In July 2021, Mark Zuckerberg, CEO of Meta, reintroduced the notion of the “metaverse,” a linked virtual environment that promised to enable its users to immerse themselves in the material rather than observe it. The virtual reality (VR) sector has been heralded for its transformative potential for consumers and businesses.
Huge interest has been shown in Zuckerberg’s plan to build a virtual reality (VR) world that might revolutionize how we communicate and collaborate, particularly among established businesses looking to broaden their online footprint.
This setting aims to facilitate social and economic interactions between people represented by avatars in cyberspace that may be seen as a metaphor for the actual world and its ability to overcome boundaries of space and currency. Therefore, many believe that the metaverse, or “Web 3.0,” is the future of the internet.
Virtual reality’s business potential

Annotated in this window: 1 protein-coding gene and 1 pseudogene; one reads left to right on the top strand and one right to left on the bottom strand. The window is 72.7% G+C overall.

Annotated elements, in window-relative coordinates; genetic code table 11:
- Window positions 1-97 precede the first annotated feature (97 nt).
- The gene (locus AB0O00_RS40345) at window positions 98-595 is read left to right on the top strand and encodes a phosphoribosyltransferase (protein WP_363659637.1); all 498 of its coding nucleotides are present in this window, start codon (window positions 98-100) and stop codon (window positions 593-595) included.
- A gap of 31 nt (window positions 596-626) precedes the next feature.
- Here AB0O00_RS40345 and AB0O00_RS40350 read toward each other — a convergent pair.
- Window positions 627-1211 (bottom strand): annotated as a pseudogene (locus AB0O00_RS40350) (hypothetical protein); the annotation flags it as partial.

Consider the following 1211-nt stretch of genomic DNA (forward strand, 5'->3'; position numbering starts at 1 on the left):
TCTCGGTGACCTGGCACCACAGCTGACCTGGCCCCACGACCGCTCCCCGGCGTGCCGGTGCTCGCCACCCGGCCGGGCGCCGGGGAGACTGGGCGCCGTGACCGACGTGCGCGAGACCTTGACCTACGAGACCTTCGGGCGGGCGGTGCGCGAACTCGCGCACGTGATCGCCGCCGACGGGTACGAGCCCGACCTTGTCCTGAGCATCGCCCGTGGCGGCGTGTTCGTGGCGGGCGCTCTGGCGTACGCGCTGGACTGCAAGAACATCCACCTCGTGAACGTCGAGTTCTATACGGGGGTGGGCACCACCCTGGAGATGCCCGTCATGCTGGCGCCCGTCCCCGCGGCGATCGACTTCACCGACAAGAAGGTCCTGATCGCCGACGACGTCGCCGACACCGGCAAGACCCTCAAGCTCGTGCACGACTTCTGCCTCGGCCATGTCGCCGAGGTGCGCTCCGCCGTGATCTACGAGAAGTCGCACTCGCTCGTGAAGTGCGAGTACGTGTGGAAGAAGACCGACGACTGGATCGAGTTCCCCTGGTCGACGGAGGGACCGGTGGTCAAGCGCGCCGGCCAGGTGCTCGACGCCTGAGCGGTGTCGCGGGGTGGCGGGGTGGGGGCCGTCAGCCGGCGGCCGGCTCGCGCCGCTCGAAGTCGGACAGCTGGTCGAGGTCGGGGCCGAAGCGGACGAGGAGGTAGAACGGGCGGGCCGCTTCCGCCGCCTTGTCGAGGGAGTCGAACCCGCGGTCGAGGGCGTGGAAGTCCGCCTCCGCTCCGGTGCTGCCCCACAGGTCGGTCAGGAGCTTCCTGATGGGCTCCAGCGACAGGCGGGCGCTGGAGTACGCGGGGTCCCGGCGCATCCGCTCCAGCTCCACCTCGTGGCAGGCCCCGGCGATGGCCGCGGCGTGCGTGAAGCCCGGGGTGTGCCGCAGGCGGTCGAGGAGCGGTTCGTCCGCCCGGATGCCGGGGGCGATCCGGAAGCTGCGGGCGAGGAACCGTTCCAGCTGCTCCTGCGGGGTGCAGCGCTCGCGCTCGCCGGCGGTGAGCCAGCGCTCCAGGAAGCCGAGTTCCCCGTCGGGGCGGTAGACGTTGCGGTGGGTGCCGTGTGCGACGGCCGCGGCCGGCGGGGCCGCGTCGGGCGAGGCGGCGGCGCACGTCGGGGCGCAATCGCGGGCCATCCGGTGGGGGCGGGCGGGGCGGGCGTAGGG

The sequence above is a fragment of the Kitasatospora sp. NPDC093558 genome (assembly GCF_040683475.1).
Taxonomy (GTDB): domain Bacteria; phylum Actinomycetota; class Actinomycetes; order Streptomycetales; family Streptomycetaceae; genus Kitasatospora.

The metaverse is an alternative internet that exists in the digital realm. The future of the web, as shown here, can revolutionize how we conduct our personal and professional lives and the whole global economy.
However, Gartner expects that by 2026, more than 25% of individuals will spend at least an hour each day shopping or socializing inside the metaverse, even if the technology is now appreciated mostly by those in the gaming community. Given how the pandemic has disrupted normal business practices, this is welcome news.
Many businesses and their employees, particularly during periods of isolation, have benefited from adopting remote or hybrid working methods, allowing them to expand their operations into the digital sphere to complete tasks, organize events, and interact with one another.
While video conferencing apps like Zoom and Slack have recently seen increased use, they don’t provide novel ways to change one’s surroundings. With the advent of the metaverse, companies are eager to investigate its potential for improving the digital experience for consumers and workers alike.